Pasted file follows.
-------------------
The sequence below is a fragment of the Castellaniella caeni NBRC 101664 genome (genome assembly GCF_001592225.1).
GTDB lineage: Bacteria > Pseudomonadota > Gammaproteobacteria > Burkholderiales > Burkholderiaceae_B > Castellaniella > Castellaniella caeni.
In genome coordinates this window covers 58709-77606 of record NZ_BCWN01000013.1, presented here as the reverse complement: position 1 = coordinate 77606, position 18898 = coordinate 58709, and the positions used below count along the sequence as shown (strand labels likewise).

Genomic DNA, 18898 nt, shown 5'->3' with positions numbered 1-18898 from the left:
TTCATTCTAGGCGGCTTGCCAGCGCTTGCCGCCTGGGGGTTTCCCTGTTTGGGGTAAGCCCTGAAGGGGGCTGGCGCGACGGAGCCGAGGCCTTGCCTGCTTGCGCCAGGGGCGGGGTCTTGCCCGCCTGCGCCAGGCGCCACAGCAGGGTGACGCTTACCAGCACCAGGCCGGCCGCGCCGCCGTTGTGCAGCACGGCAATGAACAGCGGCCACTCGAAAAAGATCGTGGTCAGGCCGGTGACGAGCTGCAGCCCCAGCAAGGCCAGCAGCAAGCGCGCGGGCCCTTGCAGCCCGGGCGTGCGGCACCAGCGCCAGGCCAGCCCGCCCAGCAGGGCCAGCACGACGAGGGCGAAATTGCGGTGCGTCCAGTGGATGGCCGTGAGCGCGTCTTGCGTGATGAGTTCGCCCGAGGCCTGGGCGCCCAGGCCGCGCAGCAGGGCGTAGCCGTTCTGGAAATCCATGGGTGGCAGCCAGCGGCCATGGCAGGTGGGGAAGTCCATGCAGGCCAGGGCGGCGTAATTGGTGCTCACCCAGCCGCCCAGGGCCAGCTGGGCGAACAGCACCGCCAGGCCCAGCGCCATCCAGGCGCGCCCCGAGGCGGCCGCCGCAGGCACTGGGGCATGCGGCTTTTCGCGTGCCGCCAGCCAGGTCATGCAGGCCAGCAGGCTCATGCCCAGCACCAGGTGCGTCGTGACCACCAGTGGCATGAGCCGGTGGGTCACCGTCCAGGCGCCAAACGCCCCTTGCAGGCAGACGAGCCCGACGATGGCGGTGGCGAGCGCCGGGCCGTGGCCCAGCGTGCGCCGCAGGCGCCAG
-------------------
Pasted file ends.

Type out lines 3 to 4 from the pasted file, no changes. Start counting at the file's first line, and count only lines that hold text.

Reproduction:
In genome coordinates this window covers 58709-77606 of record NZ_BCWN01000013.1, presented here as the reverse complement: position 1 = coordinate 77606, position 18898 = coordinate 58709, and the positions used below count along the sequence as shown (strand labels likewise).

Genomic DNA, 18898 nt, shown 5'->3' with positions numbered 1-18898 from the left: